Speed of Sound in Solids

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Claudia Tiller, Spring 2023

This page discusses the speed of sound in various solids, how to calculate them, and examples of such calculations.

The Main Idea

The speed of sound can be defines as the distance travelled per a unit of time by a sound wave as it travels through an elastic medium. Elasticity refers to the ability of a body to resist distorting influence and return to its original shape when that influence is removed.

Factors that control the speed that sound travels in solids is measured by the solid's density and elasticity, as they affect the vibrational energy of the sound. Overall, the way the solid is composed determines the sound's speed limit through that solid.

The Structure of Solids and Effects on Sound Travel

Mediums are composed of particles that can be closely knit together or spread apart. Solids are characterized by an arrangement of atoms, ions, or molecules, where these components are generally locked in their positions. The particles can also be defined as elastic or inelastic. Particles that are closer to each other allow sound to be transferred quicker through the medium. Since particles that are compressed closer together allow sound to travel faster, it can be reasoned that sound travels slower in air.

With an increase in density, the space between particles in the solid decreases. The smaller distance between particles, or interatomic distance, the higher the speed. With an increase in elasticity of the atoms that make up the object, the lower the speed of sound in the object. Particles that have a high elasticity take more time to return to their place once they received vibrational energy. However, if the solid is completely inelastic then the sound cannot travel through it.

The practicality of this concept is highly applicable. The human ear captures sound waves through the outer cartilage of the ear, called the Pinna. The sound waves then travel up the ear canal and arrive at the ear drum which vibrates from the sound waves. After traveling through the inner ear, the vibrations arrive at the Cochlea. The Cochlea transfers the vibrations into information that auditory nerves can analyze.

A Mathematical Model

The speed of sound in solids [math]\displaystyle{ {V_{s}} }[/math] can be determined by the equation. Young's Modulus is a measure of elasticity of an object, and it can be computed to solve for interatomic values, such as interatomic bond stiffness or interatomic bond length.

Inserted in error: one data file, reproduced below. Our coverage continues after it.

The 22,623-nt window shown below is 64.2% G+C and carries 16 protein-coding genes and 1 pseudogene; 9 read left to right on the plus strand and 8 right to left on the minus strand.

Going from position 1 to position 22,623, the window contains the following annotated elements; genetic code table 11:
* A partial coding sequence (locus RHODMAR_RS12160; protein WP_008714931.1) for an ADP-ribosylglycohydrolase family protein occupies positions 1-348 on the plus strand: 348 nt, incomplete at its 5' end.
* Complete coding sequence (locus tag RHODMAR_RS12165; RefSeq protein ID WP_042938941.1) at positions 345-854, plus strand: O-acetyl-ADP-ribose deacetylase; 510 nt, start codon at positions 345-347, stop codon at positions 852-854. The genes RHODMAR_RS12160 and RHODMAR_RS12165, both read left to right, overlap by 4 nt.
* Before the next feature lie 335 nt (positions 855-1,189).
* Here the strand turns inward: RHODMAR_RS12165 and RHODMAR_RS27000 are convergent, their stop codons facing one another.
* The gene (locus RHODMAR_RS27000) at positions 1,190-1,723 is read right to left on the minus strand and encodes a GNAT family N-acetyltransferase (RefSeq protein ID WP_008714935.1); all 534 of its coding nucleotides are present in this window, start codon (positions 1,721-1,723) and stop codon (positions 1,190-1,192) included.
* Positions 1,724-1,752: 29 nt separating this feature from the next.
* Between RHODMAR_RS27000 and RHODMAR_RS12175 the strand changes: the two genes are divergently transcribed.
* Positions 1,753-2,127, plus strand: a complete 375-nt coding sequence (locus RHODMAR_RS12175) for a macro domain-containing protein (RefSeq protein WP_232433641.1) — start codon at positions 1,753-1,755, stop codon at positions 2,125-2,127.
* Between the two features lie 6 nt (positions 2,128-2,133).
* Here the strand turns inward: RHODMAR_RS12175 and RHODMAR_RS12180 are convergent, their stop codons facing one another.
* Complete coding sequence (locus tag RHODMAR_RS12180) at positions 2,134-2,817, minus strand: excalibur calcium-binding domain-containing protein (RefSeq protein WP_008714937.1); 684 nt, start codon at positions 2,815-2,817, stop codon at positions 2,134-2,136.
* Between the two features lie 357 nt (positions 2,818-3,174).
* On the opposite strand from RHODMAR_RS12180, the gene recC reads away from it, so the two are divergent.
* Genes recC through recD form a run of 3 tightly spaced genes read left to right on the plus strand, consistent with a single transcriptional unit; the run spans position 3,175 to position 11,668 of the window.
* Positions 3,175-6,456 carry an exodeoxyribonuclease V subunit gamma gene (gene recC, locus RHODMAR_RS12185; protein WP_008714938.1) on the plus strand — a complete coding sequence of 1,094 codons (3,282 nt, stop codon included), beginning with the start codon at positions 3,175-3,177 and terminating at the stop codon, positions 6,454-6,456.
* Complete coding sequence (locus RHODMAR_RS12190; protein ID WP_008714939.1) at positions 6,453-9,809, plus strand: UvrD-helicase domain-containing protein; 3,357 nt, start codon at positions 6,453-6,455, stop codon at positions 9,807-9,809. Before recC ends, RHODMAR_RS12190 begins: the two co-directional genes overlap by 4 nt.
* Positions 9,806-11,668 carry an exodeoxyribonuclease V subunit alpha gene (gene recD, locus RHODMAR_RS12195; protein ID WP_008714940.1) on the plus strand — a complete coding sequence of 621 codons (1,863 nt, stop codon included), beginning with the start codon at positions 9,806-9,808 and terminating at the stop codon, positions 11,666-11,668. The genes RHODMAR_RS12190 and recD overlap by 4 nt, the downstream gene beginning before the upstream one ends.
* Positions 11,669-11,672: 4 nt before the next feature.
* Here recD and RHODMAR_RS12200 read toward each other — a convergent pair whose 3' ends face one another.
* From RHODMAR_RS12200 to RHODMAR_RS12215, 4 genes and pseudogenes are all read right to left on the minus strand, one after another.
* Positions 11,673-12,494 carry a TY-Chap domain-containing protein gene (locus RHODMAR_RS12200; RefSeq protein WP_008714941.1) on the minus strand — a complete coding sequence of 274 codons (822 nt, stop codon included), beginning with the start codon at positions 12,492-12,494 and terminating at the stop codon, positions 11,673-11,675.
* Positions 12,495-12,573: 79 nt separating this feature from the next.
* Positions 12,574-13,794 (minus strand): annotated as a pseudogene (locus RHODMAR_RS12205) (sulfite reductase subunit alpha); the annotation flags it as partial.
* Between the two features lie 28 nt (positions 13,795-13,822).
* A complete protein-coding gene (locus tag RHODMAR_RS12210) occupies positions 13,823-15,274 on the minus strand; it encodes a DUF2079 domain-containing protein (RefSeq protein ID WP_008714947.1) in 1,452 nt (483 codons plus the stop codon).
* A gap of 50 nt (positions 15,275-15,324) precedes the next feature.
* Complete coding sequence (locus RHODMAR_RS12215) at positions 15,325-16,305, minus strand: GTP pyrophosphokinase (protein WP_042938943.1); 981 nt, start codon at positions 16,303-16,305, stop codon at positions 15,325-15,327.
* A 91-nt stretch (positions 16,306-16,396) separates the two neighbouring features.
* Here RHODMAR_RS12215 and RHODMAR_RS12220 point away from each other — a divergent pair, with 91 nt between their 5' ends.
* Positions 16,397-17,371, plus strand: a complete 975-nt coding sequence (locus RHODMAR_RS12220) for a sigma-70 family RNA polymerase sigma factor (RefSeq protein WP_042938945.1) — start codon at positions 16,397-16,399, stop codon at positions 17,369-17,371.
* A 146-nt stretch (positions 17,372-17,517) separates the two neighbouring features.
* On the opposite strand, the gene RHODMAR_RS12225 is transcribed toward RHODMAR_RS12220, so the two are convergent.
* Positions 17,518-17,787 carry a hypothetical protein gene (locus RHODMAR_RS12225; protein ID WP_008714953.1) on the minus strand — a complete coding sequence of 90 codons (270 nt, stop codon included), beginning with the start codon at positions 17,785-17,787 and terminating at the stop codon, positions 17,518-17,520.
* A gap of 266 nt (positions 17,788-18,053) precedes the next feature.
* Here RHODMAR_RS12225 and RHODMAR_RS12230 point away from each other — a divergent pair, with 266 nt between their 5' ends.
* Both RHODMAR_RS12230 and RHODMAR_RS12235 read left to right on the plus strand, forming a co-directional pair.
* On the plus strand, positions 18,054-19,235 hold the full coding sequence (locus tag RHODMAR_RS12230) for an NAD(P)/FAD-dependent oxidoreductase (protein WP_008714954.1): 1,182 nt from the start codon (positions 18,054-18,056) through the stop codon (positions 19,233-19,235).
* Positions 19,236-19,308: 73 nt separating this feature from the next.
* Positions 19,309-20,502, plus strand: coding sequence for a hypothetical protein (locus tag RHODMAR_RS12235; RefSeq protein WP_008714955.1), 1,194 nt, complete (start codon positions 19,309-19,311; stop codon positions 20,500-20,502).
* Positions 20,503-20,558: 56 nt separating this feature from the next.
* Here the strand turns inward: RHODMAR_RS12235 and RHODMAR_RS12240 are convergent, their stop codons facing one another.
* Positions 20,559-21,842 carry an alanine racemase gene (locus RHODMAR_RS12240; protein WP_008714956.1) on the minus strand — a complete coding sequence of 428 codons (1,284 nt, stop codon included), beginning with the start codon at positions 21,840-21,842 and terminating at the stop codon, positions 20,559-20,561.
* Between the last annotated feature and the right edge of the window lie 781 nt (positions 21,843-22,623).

[math]\displaystyle{ {V_{s}} = d \cdot \sqrt{\frac{K_{s}}{m_{atom}}} }[/math]

Alternative speed equation:

[math]\displaystyle{ {V_{s}} = \sqrt{\frac{B}{\rho}} }[/math]

[math]\displaystyle{ ρ }[/math] = density

[math]\displaystyle{ B }[/math] = Bulks Modulus

Bulks Modulus = [math]\displaystyle{ {\frac {ΔP}{ΔV/V}} }[/math]

[math]\displaystyle{ d }[/math] = interatomic bond length

[math]\displaystyle{ K_{s} }[/math] = Interatomic bond stiffness

Youngs Modulus = ([math]\displaystyle{ Y = K_{s}/d }[/math])

Youngs Modulus: [math]\displaystyle{ Y ={\frac{Stress}{Strain}} }[/math]

[math]\displaystyle{ Stress = {\frac{F_{tension}}{Area_{Cross Sectional}}} }[/math]

[math]\displaystyle{ Strain = {\frac{ΔL_{wire}}{L_{0}}} }[/math]

Speeds of Various Compositions



Two metal rods are made of different elements. The interatomic spring stiffness of element A is four times larger than the interatomic spring stiffness for element B. The mass of an atom of element A is four times greater than the mass of an atom of element B. The atomic diameters are approximately the same for A and B. What is the ratio of the speed of sound in rod A to the speed of sound in rod B?

Solution: In this situation, the ratio of the speed of sound in rod A to the speed of sound in rod B is 1.

Looking at the formula for computing speed of sound in solids, [math]\displaystyle{ {V_{s}} = d \cdot \sqrt{\frac{K_{s}}{m_{atom}}} }[/math], you see that velocity depends three factors, interatomic stiffness, the mass of one atom, and interatomic bond length. The two rods differences in atomic mass and interatomic stiffness offset each other when the equations are set equal, and the ratio is determined to be 1.

[math]\displaystyle{ d \cdot \sqrt{\frac{4 \cdot K_{s}}{m_{atom}}} = d \cdot \sqrt{\frac{4 \cdot K_{s}}{m_{atom}}} }[/math] After simplification [math]\displaystyle{ V_{s_{1}} = V_{s{2}} }[/math]

Numerical Example

The Young's Modulus value of silver is 7.75e+10, atomic mass of silver is 108 g/mole, and the density of silver is 10.5 g/cm3. Using this information, calculate the speed of sound in silver.